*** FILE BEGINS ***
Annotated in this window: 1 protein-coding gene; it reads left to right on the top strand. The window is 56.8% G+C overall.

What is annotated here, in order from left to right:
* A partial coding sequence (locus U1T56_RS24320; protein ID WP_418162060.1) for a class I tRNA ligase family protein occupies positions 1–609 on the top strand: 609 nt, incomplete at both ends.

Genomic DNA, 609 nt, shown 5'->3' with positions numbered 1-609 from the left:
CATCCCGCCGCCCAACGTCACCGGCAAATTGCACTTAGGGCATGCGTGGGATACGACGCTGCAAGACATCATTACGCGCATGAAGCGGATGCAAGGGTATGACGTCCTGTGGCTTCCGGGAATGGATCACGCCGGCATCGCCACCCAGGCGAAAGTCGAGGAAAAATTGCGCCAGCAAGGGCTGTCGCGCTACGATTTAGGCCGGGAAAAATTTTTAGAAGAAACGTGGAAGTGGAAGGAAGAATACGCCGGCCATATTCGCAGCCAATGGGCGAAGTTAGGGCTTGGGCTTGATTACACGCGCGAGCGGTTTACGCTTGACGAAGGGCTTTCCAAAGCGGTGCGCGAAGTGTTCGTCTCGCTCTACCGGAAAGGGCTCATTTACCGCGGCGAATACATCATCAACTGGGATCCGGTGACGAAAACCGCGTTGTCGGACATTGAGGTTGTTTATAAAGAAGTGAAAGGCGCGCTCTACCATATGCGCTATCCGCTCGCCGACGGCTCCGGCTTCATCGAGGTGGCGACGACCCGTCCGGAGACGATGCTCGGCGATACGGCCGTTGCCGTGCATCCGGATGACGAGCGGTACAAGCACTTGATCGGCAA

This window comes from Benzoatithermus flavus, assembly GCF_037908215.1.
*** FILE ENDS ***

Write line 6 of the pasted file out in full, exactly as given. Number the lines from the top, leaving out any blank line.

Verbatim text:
This window comes from Benzoatithermus flavus, assembly GCF_037908215.1.